January 22, 2013 11:36 pm

Google / IBM: breathe easy

Tech groups’ earnings reveal no nasty surprises, leaving investors reassured

Breathe in, breathe out. Technology’s fourth-quarter earnings season has passed its two most important tests. Google and IBM, which both reported on Tuesday evening, are the most important players in two huge swaths of the digital world and indeed the world economy – internet advertising and corporate information technology. The companies, with a combined $435bn in market value, are core holdings in growth and value portfolios, respectively. If either set of results contained nasty surprises, the ageing but apparently healthy bull market would have looked suddenly sickly.

Google – far more sensitive to economic softness than Big Blue – presented numbers that were a model of steadiness. Adjusting for currency and Motorola, revenues grew by 24 per cent, exactly in line with the previous two quarters. Growth in “clicks” on Google ads slowed, but ad price declines slowed too, leaving the spread between the two unchanged. Cost ratios, always a cause of heartburn for Google investors, were consistent with the previous quarter. “Steady as she goes” was what investors wanted to hear: the shares rose 5 per cent in late trading.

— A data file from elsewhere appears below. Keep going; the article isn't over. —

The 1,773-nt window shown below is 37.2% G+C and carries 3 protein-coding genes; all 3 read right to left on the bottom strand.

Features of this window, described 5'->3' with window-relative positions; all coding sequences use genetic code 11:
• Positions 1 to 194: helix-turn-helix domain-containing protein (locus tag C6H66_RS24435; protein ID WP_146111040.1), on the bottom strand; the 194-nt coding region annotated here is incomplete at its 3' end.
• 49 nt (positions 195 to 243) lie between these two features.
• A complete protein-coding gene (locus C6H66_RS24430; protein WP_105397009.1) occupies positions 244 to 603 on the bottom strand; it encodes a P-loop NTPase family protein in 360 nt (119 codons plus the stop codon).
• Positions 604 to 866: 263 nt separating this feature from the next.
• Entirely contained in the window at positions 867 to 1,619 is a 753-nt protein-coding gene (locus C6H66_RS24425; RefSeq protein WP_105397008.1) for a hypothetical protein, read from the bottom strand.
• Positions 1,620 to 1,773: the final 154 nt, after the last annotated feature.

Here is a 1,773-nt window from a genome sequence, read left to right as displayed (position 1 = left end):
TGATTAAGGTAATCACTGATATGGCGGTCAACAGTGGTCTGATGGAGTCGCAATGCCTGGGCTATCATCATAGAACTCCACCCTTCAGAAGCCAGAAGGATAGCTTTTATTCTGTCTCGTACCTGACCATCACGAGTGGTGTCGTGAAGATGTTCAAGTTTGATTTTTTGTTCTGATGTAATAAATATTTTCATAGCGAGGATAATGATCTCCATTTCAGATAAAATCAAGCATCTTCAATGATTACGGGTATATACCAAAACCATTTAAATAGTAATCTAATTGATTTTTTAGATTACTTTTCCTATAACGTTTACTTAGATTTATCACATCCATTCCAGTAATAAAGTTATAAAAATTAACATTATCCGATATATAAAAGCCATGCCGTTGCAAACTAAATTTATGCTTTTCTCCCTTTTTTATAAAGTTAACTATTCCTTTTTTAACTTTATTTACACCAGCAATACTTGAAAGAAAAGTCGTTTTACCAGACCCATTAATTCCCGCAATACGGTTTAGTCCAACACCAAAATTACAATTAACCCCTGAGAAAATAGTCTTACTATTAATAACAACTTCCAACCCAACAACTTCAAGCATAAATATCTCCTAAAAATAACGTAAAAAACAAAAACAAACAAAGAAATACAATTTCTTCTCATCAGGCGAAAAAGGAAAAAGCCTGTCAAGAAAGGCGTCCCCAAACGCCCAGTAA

Reproducing last quarter’s effort would not have been enough for IBM. In that quarter, hardware revenues continued a long slump, gross profit growth in tech services and software slowed to nearly nothing, earnings per share growth slowed to 10 per cent (the bottom of IBM’s target range), and the company uncharacteristically declined to raise its earnings per share target. But the fourth-quarter results managed to reassure, to a greater or lesser extent, on all of these fronts, with hardware sales near the previous-year level, firming margins, and better EPS growth. Not a great quarter, but a relieving one. Shares rose 4 per cent. The market is free to keep rising, for at least one more day.

Email the Lex team in confidence at lex@ft.com

Related Topics

Copyright The Financial Times Limited 2015. You may share using our article tools.
Please don't cut articles from FT.com and redistribute by email or post to the web.

SHARE THIS QUOTE